The burner 22 is preferably an 8 inch cast iron 40,000 BTU L.P. gas burner which includes a plurality of burner nozzles 30 sized and spaced so as to provide a wide flame area emitted therefrom. A source of pressurized fuel 32 is secured to the burner 22 by way of tubing 34, preferably L.P. gas low pressure hose. In preferred form, the pressurized fuel 32 is compressed propane in the form of a 16.4 oz. disposable bottle of L.P. gas 36 or a 20 pound bottle of L.P. gas with adaptor that is refillable. A control valve or gas regulator 38 is utilized to control the flow of pressurized fuel from the fuel source 32 to the burner 22. The valve 38 may be a 3-way gas regulator when the gas source 32 is in the form of a disposable L.P. gas bottle 36. It should be understood, however, that any type of pressurized gas source may be utilized in the present invention, such as pressurized white gas commonly used with camping stoves, and the like.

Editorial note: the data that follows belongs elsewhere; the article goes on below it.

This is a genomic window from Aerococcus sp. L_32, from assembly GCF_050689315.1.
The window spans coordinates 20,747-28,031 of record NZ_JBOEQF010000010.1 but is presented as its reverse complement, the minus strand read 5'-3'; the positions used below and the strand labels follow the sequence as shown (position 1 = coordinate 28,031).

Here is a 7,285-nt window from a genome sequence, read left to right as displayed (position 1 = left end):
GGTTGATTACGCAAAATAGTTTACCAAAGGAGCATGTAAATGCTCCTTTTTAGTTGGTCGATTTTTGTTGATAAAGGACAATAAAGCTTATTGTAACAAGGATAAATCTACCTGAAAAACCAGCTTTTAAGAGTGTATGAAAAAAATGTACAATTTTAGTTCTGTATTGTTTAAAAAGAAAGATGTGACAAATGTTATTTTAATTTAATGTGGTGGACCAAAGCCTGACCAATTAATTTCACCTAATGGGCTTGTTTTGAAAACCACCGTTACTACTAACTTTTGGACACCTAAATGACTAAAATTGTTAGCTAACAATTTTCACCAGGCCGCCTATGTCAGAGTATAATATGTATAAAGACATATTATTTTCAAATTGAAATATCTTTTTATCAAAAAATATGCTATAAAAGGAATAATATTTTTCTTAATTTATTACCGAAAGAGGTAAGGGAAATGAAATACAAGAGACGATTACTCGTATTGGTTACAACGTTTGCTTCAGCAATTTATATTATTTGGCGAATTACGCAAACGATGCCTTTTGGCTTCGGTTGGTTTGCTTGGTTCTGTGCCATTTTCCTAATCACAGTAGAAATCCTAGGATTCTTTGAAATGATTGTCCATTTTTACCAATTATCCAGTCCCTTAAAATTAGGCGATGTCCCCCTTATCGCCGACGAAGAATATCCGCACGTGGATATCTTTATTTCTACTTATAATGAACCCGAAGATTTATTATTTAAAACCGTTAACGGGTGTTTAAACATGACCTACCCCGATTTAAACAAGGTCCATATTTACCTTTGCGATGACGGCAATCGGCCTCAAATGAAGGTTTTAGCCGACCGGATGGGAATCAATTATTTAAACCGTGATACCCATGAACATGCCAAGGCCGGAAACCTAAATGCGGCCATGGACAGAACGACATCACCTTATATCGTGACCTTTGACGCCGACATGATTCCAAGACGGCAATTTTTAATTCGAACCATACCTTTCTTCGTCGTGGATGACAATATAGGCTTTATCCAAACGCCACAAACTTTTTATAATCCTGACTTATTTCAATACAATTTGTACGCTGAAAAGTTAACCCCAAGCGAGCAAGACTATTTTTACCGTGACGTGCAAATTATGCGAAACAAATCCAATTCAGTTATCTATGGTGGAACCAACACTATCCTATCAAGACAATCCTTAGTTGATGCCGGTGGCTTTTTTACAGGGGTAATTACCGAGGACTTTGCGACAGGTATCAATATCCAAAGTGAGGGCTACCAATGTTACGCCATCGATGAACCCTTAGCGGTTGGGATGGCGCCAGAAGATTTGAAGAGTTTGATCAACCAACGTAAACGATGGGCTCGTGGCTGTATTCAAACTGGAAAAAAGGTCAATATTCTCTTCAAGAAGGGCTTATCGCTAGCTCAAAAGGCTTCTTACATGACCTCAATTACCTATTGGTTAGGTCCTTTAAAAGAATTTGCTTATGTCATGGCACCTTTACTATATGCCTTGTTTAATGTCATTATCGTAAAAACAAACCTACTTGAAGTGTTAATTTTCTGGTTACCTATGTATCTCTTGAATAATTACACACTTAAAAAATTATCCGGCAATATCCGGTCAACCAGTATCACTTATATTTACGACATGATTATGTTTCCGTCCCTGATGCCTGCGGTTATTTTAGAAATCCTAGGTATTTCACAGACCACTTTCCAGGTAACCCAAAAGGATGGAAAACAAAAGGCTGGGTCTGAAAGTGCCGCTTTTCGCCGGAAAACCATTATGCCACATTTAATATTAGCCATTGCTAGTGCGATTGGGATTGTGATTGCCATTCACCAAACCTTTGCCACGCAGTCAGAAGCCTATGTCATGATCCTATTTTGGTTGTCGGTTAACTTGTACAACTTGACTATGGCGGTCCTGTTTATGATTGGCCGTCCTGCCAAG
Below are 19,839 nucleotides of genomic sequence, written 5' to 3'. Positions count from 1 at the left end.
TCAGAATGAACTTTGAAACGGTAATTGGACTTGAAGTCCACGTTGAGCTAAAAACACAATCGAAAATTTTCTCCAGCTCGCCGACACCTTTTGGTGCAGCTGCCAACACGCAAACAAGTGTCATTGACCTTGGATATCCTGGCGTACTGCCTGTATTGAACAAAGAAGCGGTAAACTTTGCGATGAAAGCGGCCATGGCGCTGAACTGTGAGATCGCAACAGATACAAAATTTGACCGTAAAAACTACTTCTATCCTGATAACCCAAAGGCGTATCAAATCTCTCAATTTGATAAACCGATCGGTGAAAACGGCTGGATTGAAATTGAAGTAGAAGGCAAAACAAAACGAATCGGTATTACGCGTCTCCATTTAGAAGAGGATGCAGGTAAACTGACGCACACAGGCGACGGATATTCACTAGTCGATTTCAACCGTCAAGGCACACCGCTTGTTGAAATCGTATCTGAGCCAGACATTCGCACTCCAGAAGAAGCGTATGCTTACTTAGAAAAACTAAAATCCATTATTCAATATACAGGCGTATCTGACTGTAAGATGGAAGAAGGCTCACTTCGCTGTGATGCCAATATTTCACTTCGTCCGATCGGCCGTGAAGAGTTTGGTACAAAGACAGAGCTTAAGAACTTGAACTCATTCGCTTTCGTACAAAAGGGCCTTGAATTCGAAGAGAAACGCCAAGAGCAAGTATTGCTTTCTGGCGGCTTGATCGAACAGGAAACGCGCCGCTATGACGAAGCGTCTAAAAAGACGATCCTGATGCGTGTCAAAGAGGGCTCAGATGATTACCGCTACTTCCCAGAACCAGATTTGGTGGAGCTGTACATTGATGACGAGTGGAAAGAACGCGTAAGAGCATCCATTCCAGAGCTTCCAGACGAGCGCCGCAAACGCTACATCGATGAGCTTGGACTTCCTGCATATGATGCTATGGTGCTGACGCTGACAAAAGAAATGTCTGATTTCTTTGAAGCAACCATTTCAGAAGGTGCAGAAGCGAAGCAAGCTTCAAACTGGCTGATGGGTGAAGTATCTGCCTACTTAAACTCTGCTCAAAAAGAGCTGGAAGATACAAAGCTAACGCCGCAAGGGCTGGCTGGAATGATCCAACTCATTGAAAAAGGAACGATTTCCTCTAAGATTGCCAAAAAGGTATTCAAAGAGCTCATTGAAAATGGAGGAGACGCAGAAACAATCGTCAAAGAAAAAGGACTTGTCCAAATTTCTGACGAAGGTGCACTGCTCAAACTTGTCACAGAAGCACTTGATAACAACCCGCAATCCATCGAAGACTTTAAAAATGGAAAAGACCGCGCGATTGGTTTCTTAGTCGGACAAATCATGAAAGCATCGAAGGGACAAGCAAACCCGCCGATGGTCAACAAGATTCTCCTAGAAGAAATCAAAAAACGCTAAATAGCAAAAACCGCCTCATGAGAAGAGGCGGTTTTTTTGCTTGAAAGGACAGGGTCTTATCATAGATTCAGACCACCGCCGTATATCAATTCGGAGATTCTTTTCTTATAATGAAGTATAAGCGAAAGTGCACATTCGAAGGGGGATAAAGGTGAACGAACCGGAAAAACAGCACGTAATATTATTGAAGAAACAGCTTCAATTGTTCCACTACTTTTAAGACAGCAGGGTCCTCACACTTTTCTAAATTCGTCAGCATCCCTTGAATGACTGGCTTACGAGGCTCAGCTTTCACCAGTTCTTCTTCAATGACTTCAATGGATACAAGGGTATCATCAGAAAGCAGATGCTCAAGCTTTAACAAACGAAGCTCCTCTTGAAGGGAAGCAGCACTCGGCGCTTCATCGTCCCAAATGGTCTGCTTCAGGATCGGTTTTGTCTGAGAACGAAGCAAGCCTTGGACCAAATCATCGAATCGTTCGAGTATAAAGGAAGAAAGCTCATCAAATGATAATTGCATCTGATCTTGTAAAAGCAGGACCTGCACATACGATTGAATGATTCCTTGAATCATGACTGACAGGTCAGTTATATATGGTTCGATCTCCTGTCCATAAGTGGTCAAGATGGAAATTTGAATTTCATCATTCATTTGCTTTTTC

An adjustable air control vent 40 is provided proximate the entry point 42 where the tube 34 passes into the container 12. In addition, other air venting mechanisms may be utilized. In this particular illustrated embodiment, a vent aperture 44 is positioned beneath the entry point 42 to provide additional air ventilation within the container 12 and for the burner 22. Another venting arrangement includes the use of four 2 inch holes, three of which are 1 inch from the bottom 16 and 11/2 inches apart and which are provided for air supply, while the remaining hole is used for the line 34 at entry point 42 as well as for the aperture 40. Other venting arrangements may be utilized as desired, and additional venting mechanisms are disclosed in FIGS. 5 and 6 as described below.